The need for a “controlled emergency”

Tom McAndrew, CEO of Coalfire, calls for a “controlled emergency” to meet the challenge of safe offboarding.

“When we look at identity management more broadly, it can often be a complex issue, spanning many applications, internal, external, SaaS, on-premises, etc.,” he says. “Identity strategy is the focal point. The fewer identity and access control sources there are to manage, the more automation can support these large-scale operations.”

He argues that when HR and information security aren’t working as a team, it’s easy to see platforms spinning to solve point solutions rather than looking at “what if” scenarios.

“Every system that is not integrated with a central identity platform becomes just another manual task or another tool to invest in to solve a problem that could have been avoided with careful planning,” says- he.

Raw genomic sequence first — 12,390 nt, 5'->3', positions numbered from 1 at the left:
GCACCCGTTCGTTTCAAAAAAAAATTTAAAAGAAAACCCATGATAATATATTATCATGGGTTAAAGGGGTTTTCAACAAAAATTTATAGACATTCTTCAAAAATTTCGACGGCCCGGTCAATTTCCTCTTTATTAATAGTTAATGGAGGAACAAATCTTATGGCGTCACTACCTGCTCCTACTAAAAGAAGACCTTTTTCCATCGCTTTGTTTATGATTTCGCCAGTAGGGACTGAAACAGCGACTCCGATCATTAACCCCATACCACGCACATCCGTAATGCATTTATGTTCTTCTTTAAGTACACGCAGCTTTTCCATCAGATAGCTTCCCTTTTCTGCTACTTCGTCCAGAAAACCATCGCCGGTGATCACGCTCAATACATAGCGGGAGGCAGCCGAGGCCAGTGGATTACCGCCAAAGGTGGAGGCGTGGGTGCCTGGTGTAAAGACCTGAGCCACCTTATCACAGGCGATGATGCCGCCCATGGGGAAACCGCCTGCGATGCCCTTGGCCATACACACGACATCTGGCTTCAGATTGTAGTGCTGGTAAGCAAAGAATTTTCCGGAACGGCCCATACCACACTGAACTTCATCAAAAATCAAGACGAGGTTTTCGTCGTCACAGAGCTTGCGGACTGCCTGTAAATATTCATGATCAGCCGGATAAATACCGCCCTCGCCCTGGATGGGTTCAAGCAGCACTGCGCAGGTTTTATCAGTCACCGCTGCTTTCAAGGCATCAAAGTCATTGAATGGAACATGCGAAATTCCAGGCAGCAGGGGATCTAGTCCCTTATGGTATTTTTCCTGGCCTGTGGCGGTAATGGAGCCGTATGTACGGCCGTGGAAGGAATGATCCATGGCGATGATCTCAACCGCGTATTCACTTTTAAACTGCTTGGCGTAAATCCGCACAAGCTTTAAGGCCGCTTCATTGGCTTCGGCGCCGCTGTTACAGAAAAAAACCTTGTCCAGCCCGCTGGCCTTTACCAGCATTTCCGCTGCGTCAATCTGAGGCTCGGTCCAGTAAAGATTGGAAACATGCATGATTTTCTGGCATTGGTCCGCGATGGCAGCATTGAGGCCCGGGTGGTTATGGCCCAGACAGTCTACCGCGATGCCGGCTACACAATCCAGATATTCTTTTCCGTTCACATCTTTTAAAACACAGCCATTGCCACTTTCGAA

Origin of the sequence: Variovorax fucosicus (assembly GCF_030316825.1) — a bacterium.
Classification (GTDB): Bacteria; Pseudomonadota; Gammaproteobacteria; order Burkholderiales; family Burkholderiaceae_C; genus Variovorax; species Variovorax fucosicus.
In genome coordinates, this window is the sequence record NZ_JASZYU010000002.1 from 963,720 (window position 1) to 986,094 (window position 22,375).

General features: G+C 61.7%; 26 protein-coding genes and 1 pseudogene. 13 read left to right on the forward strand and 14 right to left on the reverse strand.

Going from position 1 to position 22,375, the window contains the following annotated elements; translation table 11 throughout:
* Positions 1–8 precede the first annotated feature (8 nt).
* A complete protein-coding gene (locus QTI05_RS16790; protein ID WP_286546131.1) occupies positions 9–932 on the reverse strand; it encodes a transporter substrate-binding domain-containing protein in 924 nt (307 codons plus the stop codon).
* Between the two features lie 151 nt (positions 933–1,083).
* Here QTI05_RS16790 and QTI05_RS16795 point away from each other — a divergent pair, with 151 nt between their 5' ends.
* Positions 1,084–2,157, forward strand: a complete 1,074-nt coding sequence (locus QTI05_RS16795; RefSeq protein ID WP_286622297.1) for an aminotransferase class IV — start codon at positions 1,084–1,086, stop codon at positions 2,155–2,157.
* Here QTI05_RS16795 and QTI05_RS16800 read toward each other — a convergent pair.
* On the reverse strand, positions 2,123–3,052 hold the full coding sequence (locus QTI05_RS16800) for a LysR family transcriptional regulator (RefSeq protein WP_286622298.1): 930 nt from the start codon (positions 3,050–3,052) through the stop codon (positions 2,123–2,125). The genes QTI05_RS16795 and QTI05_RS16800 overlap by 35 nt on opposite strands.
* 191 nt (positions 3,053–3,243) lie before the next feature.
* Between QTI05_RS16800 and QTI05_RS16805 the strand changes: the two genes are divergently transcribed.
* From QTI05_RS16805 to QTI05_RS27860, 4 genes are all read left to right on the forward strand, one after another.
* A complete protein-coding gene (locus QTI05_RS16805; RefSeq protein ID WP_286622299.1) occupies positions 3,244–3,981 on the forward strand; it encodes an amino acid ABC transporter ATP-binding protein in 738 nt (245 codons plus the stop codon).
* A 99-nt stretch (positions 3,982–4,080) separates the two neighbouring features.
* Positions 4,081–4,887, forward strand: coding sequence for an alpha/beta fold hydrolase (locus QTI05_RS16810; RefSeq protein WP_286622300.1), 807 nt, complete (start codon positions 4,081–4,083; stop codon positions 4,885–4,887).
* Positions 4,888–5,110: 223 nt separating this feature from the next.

McAndrew adds that a dishonest employee with authorized access to critical and sensitive information poses a significant threat.

“When you look at the potential risk of a disgruntled member of staff, combined with an HR team struggling to manage a substantial scale of departures, it’s easy to make mistakes and for frustrated or disgruntled staff to take matters into their own hands. in hand,” he says.

He warns that it can also lead to legal complications, often requiring additional professional forensic support, making a bad business decision even more costly.

Unauthorized Access to SaaS, Cloud Apps a Major Challenge

Corey O’Connor, chief product officer at DoControl, an automated SaaS security provider, points out that unauthorized access to SaaS applications and cloud resources is an identity security issue for both human and machine identities.

“However, preventive controls and detection mechanisms could help mitigate the risk of unauthorized access,” he explains.

This means that having full visibility and a complete inventory (i.e. users, assets, applications, groups and domains) will allow security and IT teams to put in place the appropriate preventive controls. .